Manganese and chromium rank second and third respectively in terms of metal mined, and are important ingredients in steelmaking. Manganese helps convert iron ore into steel, and chromium hardens and toughens steel. Furthermore, manganese is a critical ingredient of lithium-manganese-cobalt-oxide (NMC) batteries for electric vehicles.

Although copper production is around one-third that of aluminum, copper has a key role in making modern life possible. The red metal is found in virtually every wire, motor, and electrical appliance in our homes and offices. It’s also critical for various renewable energy technologies and electric vehicles.

Technology and precious metals

Technology is only as good as the materials that make it.

Technology metals can be classified as relatively rare metals commonly used in technology and devices. While miners produce some tech and precious metals in large quantities, others are relatively scarce.

a chart showing rare metal usage
Rare metals commonly used in technology and devices.
Image: Visual Capitalist
a chart showing mined metals
Despite being so well known, gold makes up just 0.3% of the rare metals mined.
Image: Visual Capitalist
Saving the planet

What is the World Economic Forum doing around the issue of deep-sea mining?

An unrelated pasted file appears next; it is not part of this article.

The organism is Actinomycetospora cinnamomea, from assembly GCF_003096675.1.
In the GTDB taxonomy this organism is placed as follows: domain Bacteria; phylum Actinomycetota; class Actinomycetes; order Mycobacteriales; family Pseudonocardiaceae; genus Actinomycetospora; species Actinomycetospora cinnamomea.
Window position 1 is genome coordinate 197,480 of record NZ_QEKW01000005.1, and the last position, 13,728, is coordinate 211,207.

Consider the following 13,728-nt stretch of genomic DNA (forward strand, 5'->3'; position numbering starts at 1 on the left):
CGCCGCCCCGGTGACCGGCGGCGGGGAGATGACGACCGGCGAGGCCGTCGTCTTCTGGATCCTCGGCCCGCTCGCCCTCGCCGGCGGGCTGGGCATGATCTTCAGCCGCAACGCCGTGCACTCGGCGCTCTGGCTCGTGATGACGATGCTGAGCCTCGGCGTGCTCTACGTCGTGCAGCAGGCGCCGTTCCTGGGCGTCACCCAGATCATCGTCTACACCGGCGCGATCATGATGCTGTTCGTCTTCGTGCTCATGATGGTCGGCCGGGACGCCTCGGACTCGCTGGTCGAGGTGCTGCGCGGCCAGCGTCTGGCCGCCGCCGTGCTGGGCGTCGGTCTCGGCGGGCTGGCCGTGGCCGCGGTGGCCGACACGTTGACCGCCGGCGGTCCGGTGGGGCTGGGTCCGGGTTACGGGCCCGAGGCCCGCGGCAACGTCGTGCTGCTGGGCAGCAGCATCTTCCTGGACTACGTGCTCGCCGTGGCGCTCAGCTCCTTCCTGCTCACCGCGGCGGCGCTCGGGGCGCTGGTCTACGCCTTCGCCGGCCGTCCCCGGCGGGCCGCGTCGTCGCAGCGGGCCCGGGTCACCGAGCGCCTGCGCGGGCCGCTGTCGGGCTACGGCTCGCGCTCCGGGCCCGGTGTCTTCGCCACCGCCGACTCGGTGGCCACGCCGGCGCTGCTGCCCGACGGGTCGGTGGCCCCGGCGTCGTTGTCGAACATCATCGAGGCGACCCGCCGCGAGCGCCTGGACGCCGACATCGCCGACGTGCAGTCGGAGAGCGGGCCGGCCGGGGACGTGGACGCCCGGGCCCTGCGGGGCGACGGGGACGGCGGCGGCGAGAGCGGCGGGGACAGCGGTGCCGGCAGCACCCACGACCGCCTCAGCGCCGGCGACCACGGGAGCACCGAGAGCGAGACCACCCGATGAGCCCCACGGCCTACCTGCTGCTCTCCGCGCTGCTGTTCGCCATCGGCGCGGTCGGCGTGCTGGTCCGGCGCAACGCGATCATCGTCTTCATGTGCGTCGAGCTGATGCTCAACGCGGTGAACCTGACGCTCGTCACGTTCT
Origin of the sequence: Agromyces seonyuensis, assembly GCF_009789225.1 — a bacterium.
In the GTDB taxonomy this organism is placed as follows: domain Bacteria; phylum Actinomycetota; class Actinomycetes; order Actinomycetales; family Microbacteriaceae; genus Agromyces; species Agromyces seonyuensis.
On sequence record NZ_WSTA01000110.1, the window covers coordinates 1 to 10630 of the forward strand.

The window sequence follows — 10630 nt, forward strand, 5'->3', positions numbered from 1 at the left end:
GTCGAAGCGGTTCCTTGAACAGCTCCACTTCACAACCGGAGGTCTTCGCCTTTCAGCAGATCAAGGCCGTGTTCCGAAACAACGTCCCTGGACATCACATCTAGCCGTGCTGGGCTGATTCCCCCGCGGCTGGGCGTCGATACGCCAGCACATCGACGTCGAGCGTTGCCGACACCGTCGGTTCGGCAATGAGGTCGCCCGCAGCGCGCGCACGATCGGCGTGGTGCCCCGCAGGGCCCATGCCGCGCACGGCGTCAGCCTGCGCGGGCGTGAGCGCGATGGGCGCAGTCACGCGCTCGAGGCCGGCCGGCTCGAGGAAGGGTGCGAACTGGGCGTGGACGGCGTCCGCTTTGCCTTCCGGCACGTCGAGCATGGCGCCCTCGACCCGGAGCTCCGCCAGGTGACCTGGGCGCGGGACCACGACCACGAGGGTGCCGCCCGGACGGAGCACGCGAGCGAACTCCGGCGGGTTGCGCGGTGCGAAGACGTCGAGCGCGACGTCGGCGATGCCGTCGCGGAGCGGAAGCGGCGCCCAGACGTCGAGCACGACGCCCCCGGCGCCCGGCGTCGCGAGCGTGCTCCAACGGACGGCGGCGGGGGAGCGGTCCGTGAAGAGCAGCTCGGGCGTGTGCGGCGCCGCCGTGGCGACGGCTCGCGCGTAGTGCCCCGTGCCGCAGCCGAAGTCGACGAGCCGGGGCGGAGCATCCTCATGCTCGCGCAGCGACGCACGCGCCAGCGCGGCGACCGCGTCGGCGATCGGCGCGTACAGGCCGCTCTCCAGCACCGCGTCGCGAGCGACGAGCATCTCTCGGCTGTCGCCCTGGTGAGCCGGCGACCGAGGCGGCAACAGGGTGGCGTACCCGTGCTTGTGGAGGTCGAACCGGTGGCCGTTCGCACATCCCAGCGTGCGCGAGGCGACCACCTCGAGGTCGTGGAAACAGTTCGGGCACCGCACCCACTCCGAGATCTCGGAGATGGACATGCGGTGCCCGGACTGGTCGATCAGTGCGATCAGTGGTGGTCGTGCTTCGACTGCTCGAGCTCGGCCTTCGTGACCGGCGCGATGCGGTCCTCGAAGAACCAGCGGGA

Minerals critical to the clean energy transition have been found in the deep ocean floor. These include cobalt, lithium, copper, nickel, manganese and zinc that are used in batteries for electric vehicle and portable electronics, electronic appliances, energy generation and many other aspects of our daily lives.

Deep-sea mining could offer lower financial cost and a lighter carbon footprint than conventional terrestrial sources of these minerals; it also has the potential to significantly harm one of the last natural wildernesses on our plant. In this relatively young sector, scientific knowledge is still being built on the potential impact of the industry, and the effectiveness of the proposed management methods. As the date for decisions on permitting deep-sea mining contracts gets closer, a fierce debate is emerging on if and how mining should take place. The need for a platform to host a balanced exchange on the issue has become evident.